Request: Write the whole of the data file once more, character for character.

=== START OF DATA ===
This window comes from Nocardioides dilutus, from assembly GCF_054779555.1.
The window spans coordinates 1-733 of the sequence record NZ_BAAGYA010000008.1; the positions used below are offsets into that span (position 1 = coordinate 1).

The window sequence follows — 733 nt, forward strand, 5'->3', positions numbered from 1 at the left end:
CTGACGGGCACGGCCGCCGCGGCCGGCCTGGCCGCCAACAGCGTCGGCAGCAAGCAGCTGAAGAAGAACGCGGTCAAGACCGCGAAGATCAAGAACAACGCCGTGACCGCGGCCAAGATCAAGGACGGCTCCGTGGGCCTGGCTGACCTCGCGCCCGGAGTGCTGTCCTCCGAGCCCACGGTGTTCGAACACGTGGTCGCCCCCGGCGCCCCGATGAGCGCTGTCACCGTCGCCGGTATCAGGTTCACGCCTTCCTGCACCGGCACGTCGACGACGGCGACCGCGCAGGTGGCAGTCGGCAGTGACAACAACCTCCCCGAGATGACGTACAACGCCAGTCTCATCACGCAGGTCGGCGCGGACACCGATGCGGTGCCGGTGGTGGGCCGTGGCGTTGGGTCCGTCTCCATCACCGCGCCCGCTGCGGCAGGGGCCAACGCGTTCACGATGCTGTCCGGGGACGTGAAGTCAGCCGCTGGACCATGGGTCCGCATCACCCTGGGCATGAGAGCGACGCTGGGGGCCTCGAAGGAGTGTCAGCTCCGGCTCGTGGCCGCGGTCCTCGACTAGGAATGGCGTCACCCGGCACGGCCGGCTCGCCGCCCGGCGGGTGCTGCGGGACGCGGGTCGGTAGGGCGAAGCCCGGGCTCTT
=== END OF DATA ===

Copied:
This window comes from Nocardioides dilutus, from assembly GCF_054779555.1.
The window spans coordinates 1-733 of the sequence record NZ_BAAGYA010000008.1; the positions used below are offsets into that span (position 1 = coordinate 1).

The window sequence follows — 733 nt, forward strand, 5'->3', positions numbered from 1 at the left end:
CTGACGGGCACGGCCGCCGCGGCCGGCCTGGCCGCCAACAGCGTCGGCAGCAAGCAGCTGAAGAAGAACGCGGTCAAGACCGCGAAGATCAAGAACAACGCCGTGACCGCGGCCAAGATCAAGGACGGCTCCGTGGGCCTGGCTGACCTCGCGCCCGGAGTGCTGTCCTCCGAGCCCACGGTGTTCGAACACGTGGTCGCCCCCGGCGCCCCGATGAGCGCTGTCACCGTCGCCGGTATCAGGTTCACGCCTTCCTGCACCGGCACGTCGACGACGGCGACCGCGCAGGTGGCAGTCGGCAGTGACAACAACCTCCCCGAGATGACGTACAACGCCAGTCTCATCACGCAGGTCGGCGCGGACACCGATGCGGTGCCGGTGGTGGGCCGTGGCGTTGGGTCCGTCTCCATCACCGCGCCCGCTGCGGCAGGGGCCAACGCGTTCACGATGCTGTCCGGGGACGTGAAGTCAGCCGCTGGACCATGGGTCCGCATCACCCTGGGCATGAGAGCGACGCTGGGGGCCTCGAAGGAGTGTCAGCTCCGGCTCGTGGCCGCGGTCCTCGACTAGGAATGGCGTCACCCGGCACGGCCGGCTCGCCGCCCGGCGGGTGCTGCGGGACGCGGGTCGGTAGGGCGAAGCCCGGGCTCTT